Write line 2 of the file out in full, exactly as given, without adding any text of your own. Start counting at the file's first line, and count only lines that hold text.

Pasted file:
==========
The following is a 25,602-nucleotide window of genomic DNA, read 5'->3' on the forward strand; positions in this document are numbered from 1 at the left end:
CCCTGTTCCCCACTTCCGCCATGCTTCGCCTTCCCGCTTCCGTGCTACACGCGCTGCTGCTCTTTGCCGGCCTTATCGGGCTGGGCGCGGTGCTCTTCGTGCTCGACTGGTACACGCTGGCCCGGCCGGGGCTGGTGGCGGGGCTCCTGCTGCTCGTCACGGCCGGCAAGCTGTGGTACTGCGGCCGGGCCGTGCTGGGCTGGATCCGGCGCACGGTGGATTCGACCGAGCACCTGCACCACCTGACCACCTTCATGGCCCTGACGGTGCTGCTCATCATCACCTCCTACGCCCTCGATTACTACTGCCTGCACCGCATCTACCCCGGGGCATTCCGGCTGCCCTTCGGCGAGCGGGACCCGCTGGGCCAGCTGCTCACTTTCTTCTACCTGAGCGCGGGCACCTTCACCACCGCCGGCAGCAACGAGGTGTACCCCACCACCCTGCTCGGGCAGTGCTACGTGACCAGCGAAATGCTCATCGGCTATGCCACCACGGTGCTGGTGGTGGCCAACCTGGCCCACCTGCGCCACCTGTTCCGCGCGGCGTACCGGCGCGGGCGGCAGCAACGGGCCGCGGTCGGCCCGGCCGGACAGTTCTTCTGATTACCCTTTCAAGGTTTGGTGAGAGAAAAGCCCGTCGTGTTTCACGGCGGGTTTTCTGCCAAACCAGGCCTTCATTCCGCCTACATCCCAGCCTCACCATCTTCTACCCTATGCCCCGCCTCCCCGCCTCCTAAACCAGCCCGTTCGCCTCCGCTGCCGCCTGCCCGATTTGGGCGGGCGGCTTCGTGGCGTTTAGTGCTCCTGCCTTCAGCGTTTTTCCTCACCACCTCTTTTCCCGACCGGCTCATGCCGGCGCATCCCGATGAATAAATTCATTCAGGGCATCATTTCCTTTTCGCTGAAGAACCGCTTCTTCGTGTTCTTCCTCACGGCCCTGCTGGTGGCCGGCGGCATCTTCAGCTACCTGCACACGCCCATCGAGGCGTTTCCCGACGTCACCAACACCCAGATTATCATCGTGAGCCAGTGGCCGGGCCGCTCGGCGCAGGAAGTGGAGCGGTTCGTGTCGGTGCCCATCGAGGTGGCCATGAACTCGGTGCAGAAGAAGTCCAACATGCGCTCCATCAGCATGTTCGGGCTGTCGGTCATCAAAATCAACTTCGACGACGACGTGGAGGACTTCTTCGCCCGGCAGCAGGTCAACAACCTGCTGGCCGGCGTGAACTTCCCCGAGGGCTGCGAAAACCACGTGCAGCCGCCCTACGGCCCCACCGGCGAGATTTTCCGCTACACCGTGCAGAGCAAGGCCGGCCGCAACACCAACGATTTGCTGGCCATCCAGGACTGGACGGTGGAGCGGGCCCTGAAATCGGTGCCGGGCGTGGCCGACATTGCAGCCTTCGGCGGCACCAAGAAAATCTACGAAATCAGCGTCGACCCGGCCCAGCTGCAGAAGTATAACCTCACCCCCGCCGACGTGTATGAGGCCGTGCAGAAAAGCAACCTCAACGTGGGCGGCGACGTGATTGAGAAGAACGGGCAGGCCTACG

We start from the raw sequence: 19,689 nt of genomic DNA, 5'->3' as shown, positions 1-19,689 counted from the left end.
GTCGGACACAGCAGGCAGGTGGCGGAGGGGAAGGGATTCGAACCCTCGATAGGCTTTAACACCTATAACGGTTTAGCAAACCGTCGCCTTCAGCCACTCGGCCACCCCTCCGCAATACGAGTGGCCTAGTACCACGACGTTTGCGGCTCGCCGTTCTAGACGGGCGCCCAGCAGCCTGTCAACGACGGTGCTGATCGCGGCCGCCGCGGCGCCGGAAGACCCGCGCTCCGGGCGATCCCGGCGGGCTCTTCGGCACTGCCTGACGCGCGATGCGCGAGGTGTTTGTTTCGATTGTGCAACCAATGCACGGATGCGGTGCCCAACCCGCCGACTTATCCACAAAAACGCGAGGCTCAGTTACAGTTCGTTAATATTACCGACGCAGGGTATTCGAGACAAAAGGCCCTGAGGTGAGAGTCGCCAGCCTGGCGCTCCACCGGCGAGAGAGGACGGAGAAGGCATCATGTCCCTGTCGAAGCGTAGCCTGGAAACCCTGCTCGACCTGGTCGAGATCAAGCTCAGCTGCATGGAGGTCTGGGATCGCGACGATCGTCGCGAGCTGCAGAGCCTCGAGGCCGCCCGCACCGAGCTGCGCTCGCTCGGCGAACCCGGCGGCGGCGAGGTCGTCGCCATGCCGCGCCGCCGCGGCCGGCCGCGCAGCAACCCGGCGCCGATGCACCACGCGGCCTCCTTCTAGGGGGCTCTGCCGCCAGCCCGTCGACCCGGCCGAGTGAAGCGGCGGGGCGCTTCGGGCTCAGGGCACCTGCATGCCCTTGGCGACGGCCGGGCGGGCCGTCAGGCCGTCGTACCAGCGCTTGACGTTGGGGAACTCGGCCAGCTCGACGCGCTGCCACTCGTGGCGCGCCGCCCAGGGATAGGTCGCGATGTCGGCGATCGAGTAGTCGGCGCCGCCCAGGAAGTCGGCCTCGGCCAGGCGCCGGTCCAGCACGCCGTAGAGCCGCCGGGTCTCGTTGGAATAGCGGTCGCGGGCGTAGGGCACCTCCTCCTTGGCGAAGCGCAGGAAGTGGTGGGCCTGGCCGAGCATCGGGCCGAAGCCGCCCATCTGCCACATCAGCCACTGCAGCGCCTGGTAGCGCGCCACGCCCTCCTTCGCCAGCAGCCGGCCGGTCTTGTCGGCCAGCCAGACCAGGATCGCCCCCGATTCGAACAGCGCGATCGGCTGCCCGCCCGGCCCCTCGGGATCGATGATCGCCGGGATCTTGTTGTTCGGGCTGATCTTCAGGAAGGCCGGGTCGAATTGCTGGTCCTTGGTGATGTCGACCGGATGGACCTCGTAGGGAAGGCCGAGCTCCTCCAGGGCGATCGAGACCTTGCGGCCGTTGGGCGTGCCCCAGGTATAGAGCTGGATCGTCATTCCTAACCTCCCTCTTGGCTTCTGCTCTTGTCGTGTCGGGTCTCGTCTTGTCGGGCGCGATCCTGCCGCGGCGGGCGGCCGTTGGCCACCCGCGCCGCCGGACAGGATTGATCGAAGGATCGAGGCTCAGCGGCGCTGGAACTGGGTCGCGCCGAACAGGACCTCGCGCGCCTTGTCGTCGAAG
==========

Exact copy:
CCCTGTTCCCCACTTCCGCCATGCTTCGCCTTCCCGCTTCCGTGCTACACGCGCTGCTGCTCTTTGCCGGCCTTATCGGGCTGGGCGCGGTGCTCTTCGTGCTCGACTGGTACACGCTGGCCCGGCCGGGGCTGGTGGCGGGGCTCCTGCTGCTCGTCACGGCCGGCAAGCTGTGGTACTGCGGCCGGGCCGTGCTGGGCTGGATCCGGCGCACGGTGGATTCGACCGAGCACCTGCACCACCTGACCACCTTCATGGCCCTGACGGTGCTGCTCATCATCACCTCCTACGCCCTCGATTACTACTGCCTGCACCGCATCTACCCCGGGGCATTCCGGCTGCCCTTCGGCGAGCGGGACCCGCTGGGCCAGCTGCTCACTTTCTTCTACCTGAGCGCGGGCACCTTCACCACCGCCGGCAGCAACGAGGTGTACCCCACCACCCTGCTCGGGCAGTGCTACGTGACCAGCGAAATGCTCATCGGCTATGCCACCACGGTGCTGGTGGTGGCCAACCTGGCCCACCTGCGCCACCTGTTCCGCGCGGCGTACCGGCGCGGGCGGCAGCAACGGGCCGCGGTCGGCCCGGCCGGACAGTTCTTCTGATTACCCTTTCAAGGTTTGGTGAGAGAAAAGCCCGTCGTGTTTCACGGCGGGTTTTCTGCCAAACCAGGCCTTCATTCCGCCTACATCCCAGCCTCACCATCTTCTACCCTATGCCCCGCCTCCCCGCCTCCTAAACCAGCCCGTTCGCCTCCGCTGCCGCCTGCCCGATTTGGGCGGGCGGCTTCGTGGCGTTTAGTGCTCCTGCCTTCAGCGTTTTTCCTCACCACCTCTTTTCCCGACCGGCTCATGCCGGCGCATCCCGATGAATAAATTCATTCAGGGCATCATTTCCTTTTCGCTGAAGAACCGCTTCTTCGTGTTCTTCCTCACGGCCCTGCTGGTGGCCGGCGGCATCTTCAGCTACCTGCACACGCCCATCGAGGCGTTTCCCGACGTCACCAACACCCAGATTATCATCGTGAGCCAGTGGCCGGGCCGCTCGGCGCAGGAAGTGGAGCGGTTCGTGTCGGTGCCCATCGAGGTGGCCATGAACTCGGTGCAGAAGAAGTCCAACATGCGCTCCATCAGCATGTTCGGGCTGTCGGTCATCAAAATCAACTTCGACGACGACGTGGAGGACTTCTTCGCCCGGCAGCAGGTCAACAACCTGCTGGCCGGCGTGAACTTCCCCGAGGGCTGCGAAAACCACGTGCAGCCGCCCTACGGCCCCACCGGCGAGATTTTCCGCTACACCGTGCAGAGCAAGGCCGGCCGCAACACCAACGATTTGCTGGCCATCCAGGACTGGACGGTGGAGCGGGCCCTGAAATCGGTGCCGGGCGTGGCCGACATTGCAGCCTTCGGCGGCACCAAGAAAATCTACGAAATCAGCGTCGACCCGGCCCAGCTGCAGAAGTATAACCTCACCCCCGCCGACGTGTATGAGGCCGTGCAGAAAAGCAACCTCAACGTGGGCGGCGACGTGATTGAGAAGAACGGGCAGGCCTACG